Termination Payments: two changes to be aware of!

United Kingdom

Employers should take note of recent and forthcoming changes relating to the taxation of termination payments. As an overview, in April 2020 employers will be required to pay employer national insurance contributions on compensation payments above the £30,000 threshold, which is discussed in more detail below. The other change relates to one aspect of the complex Post Employment Notice Pay (“PENP”) rules which apply where there is a compensation payment, and an employee is paid in lieu of some or all of their notice period. The HMRC has changed the method of calculation where the employee is paid monthly but the unworked period of notice relates to days or weeks.

Changes to national insurance contributions (“NICs”) due on compensation payments

Currently, a payment made to an employee to compensate them for the loss of their employment (a “Compensation Payment”) can be paid without deduction for income tax and NICs up to a maximum of £30,000.

If the Compensation Payment exceeds this, the amount in excess is subject to deduction for income tax but not NICs. However, the NIC position is changing and as of 6 April 2020, if a Compensation Payment exceeds £30,000, the amount in excess will give rise to employer (but not employee) NICs, as well as income tax.

This will increase the cost of Compensation Payments for employers and should be borne in mind in any settlement negotiations. Employers should also ensure that their payroll processes are adjusted accordingly.

Changes to post-employment notice pay

The change to the calculation of PENP relates to circumstances where an employee is paid monthly but the notice period that is not being served is not a whole number of months.

HMRC has recognised that in such circumstances, the statutory formula that was introduced in April 2018 can produce unintended outcomes: if the last pay period falls in a short month (e.g. February), this can skew the calculation and result in a higher PENP than if the last pay period fell in a longer month (e.g. March). HMRC have therefore provided an alternative calculation, whereby P is 30.42 (rather than the number of days in the last pay period), which can be used if this would be to the employee’s benefit. The HMRC clarified in their December bulletin that this change came into effect from 16 October 2019.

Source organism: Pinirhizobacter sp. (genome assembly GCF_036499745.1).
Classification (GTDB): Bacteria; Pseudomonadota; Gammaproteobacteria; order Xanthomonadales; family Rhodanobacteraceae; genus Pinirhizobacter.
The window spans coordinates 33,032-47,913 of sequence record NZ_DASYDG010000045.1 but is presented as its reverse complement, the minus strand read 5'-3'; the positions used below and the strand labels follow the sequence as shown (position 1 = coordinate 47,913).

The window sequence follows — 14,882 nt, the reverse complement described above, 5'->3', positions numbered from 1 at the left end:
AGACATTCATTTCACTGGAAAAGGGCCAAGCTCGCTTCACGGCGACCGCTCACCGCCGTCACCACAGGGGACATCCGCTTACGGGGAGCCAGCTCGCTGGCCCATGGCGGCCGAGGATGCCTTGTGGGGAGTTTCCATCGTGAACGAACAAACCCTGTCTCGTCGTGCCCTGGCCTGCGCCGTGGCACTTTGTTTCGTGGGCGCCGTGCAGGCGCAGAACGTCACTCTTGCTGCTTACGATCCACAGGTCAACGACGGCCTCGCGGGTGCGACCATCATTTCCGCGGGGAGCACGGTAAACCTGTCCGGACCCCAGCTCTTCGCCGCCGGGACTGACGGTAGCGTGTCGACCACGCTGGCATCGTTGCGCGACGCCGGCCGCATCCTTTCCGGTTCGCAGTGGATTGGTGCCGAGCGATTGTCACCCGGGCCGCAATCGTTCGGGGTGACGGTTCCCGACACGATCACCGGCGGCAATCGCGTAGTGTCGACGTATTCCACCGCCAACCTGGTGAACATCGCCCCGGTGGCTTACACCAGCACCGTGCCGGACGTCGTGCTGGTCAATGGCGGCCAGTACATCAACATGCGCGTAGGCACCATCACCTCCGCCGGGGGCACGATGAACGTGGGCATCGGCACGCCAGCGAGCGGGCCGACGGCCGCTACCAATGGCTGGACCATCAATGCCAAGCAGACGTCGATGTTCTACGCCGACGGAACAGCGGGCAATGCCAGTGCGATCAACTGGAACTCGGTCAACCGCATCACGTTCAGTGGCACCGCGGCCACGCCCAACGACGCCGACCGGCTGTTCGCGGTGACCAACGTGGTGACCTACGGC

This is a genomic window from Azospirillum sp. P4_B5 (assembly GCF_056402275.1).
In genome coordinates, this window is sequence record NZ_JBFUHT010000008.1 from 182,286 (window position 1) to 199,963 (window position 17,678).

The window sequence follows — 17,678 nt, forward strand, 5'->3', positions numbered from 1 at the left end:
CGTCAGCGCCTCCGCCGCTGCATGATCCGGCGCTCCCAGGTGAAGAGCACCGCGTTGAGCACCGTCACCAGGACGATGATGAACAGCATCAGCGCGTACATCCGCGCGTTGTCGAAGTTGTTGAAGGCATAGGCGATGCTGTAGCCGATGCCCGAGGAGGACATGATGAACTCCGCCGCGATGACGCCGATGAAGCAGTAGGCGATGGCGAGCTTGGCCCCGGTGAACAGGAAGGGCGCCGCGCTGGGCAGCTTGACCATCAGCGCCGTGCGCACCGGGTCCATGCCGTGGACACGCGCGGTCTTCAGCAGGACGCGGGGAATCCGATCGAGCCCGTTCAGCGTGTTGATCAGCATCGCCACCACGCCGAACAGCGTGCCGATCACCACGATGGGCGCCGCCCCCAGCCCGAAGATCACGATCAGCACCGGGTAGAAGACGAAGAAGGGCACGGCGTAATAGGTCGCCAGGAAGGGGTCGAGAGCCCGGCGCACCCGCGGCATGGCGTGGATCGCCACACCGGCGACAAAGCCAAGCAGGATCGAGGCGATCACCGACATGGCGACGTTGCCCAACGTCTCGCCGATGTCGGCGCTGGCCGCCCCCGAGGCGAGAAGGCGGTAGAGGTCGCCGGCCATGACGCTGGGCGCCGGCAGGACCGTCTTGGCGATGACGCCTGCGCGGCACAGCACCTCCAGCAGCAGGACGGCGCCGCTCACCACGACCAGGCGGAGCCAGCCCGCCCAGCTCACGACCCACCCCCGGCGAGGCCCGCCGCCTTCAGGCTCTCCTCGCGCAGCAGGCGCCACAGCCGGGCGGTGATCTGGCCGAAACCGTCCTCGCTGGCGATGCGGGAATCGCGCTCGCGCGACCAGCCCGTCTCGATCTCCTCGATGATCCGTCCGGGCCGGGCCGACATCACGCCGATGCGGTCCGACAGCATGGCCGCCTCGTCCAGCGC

To recap

It used to be the case that payments in lieu of notice (“PILONs”) were only taxable if an employer had a contractual right to make such a payment. However, in April 2018, this distinction was removed, with all PILONs (contractual and non-contractual) becoming taxable. In order to avoid parties labelling PILONs as Compensation Payments to avoid paying tax, HMRC introduced a statutory formula to calculate PENP.

Where an employee is receiving a Compensation Payment and is not serving their whole notice period, the HMRC calculation needs to be followed to ensure that sufficient tax and NICs are being paid. If the calculation produces a positive figure, an employer will be required to subject an amount of the Compensation Payment equivalent to the PENP figure to deductions for tax and NICs. No further tax or NICs are due if the statutory calculation produces a nil or negative PENP.

The new calculation

Where an employee is paid monthly but the notice period (or part) that is being waived is not a whole number of months, employers should use a figure of 30.42 for P, rather than the number of days in the last pay period. This means that the calculation is as follows: 

PENP = (BP x D)
                  P              - T

In this calculation:

BP = basic pay in the last pay period before (i) if the employee is serving part of their notice, the date that notice is served or (ii) if the employee is receiving a payment in lieu of their entire notice period, the last date of their employment.

P = 30.42

D = number of days in the notice period which fall after the end of employment.

T = usually any contractual PILON.

HMRC have advised that the above calculation should only be used where it is to the employee’s benefit. We expect this will almost always be the case where the last pay period falls in a month with fewer than 31 days. However, where the above calculation produces a positive PENP, we would recommend that employers also carry out the standard calculation (where P is the number of days in the last pay period), and then relies on whichever calculation produces the lowest PENP.

Click here to read the latest HMRC guidance on the change to the PENP calculation.

Other changes to PENP

On 16 January 2020 HMRC provided further guidance on the impact of PENP on non-UK resident employees and foreign service relief. This is a complex area and in our experience does not often come up in the context of PENP. You can read more about it in the HMRC Income Manual 13877 and the HMRC Income Manual 13700.